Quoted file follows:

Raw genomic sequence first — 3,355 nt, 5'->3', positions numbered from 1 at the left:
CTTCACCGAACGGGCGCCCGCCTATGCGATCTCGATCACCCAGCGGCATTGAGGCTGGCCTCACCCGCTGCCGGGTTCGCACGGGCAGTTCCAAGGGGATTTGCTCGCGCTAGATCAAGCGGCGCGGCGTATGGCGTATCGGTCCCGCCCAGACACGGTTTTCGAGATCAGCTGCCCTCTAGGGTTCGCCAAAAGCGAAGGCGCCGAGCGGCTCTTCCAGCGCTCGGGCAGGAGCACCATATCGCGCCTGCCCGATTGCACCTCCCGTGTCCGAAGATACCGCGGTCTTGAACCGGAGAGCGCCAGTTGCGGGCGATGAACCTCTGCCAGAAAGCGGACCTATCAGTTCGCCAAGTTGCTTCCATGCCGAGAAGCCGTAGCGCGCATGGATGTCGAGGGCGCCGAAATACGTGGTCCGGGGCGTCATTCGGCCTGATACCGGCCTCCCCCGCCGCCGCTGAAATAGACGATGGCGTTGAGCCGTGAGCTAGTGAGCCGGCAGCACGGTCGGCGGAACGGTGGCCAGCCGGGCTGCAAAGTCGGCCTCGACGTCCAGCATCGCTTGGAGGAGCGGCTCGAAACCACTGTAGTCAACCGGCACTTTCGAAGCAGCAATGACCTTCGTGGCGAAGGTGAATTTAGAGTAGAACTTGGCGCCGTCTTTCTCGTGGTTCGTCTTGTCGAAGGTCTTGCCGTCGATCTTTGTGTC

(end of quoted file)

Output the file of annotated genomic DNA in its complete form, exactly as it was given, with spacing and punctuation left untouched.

Raw genomic sequence first — 3,355 nt, 5'->3', positions numbered from 1 at the left:
CTTCACCGAACGGGCGCCCGCCTATGCGATCTCGATCACCCAGCGGCATTGAGGCTGGCCTCACCCGCTGCCGGGTTCGCACGGGCAGTTCCAAGGGGATTTGCTCGCGCTAGATCAAGCGGCGCGGCGTATGGCGTATCGGTCCCGCCCAGACACGGTTTTCGAGATCAGCTGCCCTCTAGGGTTCGCCAAAAGCGAAGGCGCCGAGCGGCTCTTCCAGCGCTCGGGCAGGAGCACCATATCGCGCCTGCCCGATTGCACCTCCCGTGTCCGAAGATACCGCGGTCTTGAACCGGAGAGCGCCAGTTGCGGGCGATGAACCTCTGCCAGAAAGCGGACCTATCAGTTCGCCAAGTTGCTTCCATGCCGAGAAGCCGTAGCGCGCATGGATGTCGAGGGCGCCGAAATACGTGGTCCGGGGCGTCATTCGGCCTGATACCGGCCTCCCCCGCCGCCGCTGAAATAGACGATGGCGTTGAGCCGTGAGCTAGTGAGCCGGCAGCACGGTCGGCGGAACGGTGGCCAGCCGGGCTGCAAAGTCGGCCTCGACGTCCAGCATCGCTTGGAGGAGCGGCTCGAAACCACTGTAGTCAACCGGCACTTTCGAAGCAGCAATGACCTTCGTGGCGAAGGTGAATTTAGAGTAGAACTTGGCGCCGTCTTTCTCGTGGTTCGTCTTGTCGAAGGTCTTGCCGTCGATCTTTGTGTC